About our Acupuncturists

Jenny Corbin is the founder, and an acupuncturist at, Barefoot Doctor. She opened the clinic in 2009 after graduating from a 4-year Master of Oriental Medicine program in Albuquerque, NM, and after practicing in Philadelphia for 9 years.

Jenny's early work experience in a Philadelphia at a nonprofit HIV clinic, at a physical therapy center, and at her own private practice led to her conviction that she needed to find a sustainable way to practice acupuncture for both herself and her clients. She realized that nonprofits often lose funding, individual's health insurance often cut them off from helpful therapies, and private treatment costs were making acupuncture unaffordable to many of her clients. She found her solution through a training led by the founders of POCA, a supportive co-op of community acupuncturists that focuses on bringing acupuncture to as many people as possible - while also supporting one another in creating and running highly affordable group-treatment-based clinics. She believed Fishtown, with its' mix of traditionally working-class residents, its' influx of artists, and its' growing number of  young professional residents, would be the perfect home for her “community acupuncture” clinic.

Jenny has almost 20 years of experience in treating a diverse array of complaints, and she greatly enjoys being able to meet a diverse range of health-related needs. She has focused much of her learning and practice for the past 10 years in the treatment of fertility, pregnancy, and women’s health, with both acupuncture and Chinese herbal medicine. She also loves treating children!

Jenny is happy to live in and be an active part of the Fishtown community. Outside of her time in the clinic, she helped form a neighborhood co-op preschool, and she sits on the board of Friends of Hackett, a non-profit fundraising group for her local elementary school.



Rebecca (Bec) Jimenez, LAc, is a recent graduate of the Won Institute in Glenside, PA where she completed a 3 year Master of Acupuncture degree program and gained knowledge and practice in several styles of acupuncture.

She was first introduced to acupuncture, and to the community acupuncture treatment model, when it helped her kick an 8-year-long nicotine addiction.  She experienced first-hand the ability of this traditional health method to help her succeed where conventional methods had failed.  She loved being treated in a community acupuncture clinic which was also a member clinic of the POCA cooperative.  She eventually joined POCA, and volunteered as a front desk helper at the clinic.  She has experienced and learned about this treatment model and the POCA co-op as a patient and volunteer, and knew throughout her schooling in acupuncture that these would be a part of her work as an acupuncturist upon graduating. 

Bec has extensive training in treating acute and chronic pain, and loves working with women’s health related issues including hormonal and menstrual imbalances, fertility and prenatal care. She’s also a fluent Spanish speaker and is able to communicate with our Spanish-speaking clients about their healthcare needs in their primary language. She has skill, heart, and a radiant personality to match.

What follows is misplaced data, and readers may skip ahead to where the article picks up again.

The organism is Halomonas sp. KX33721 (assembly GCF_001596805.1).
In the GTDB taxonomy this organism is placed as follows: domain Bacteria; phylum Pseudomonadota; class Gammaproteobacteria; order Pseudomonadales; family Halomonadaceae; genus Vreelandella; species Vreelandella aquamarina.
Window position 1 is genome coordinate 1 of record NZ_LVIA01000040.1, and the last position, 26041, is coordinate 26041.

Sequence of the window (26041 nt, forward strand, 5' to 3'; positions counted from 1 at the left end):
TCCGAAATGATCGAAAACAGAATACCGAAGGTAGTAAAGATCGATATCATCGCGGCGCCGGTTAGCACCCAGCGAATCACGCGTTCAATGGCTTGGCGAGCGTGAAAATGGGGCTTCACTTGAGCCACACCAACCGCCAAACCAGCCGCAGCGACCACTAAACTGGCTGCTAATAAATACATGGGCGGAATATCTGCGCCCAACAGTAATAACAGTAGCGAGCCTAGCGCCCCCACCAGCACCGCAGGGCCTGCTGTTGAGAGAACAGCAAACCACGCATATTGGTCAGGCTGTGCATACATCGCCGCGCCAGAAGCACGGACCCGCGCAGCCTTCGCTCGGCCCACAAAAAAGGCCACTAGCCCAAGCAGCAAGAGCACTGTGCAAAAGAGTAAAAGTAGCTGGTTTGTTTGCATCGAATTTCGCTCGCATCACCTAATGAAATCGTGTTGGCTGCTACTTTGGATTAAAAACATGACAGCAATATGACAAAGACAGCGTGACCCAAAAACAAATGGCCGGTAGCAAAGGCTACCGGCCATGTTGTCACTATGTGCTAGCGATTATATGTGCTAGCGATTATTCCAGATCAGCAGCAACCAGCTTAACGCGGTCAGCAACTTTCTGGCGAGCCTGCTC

What does “Barefoot Doctor” mean?

“Barefoot doctors” first existed in China during the Cultural Revolution. The farmers who received training worked in their own rural villages in order to bring health care to areas in which urban-trained doctors would not settle. They promoted basic preventive health care and family planning, and treated common illnesses. The name "Barefoot doctor" originates from southern farmers, who would often work barefoot in the rice paddies.

Barefoot doctors acted as primary healthcare providers at the grass-roots level. Often, they grew their own herbs in their backyards. They were involved in farm work, spending as much as 50% of their time on farming; As a result, rural farmers perceived them as peers and respected their advice. They were also integrated in a system where they could refer seriously ill people to township and county hospitals.

The system of barefoot doctors was among the most important inspirations for the WHO, who in 1978 signed a declaration unanimously calling for local communities to participate in deciding priorities in health care. This declaration called for an emphasis on primary health care and preventative medicine, and, most importantly, sought to link medicine with trade, economics, industry, rural politics, and other political and social areas.

We chose to name our clinic after these community-members-turned-doctors because we identify with the need for this type of relationship in modern healthcare.  Just like the “barefoot doctors”, we are attempting to fill a void, and we enjoy treating people who are our neighbors, friends, and family.  We see ourselves not as educated superiors who should be valued by our community as such, but as service providers who have been trained in a skill that can and should be utilized as an accessible health care tool. We are just one part of what is necessary in order to help our neighborhood and all of the people within it thrive.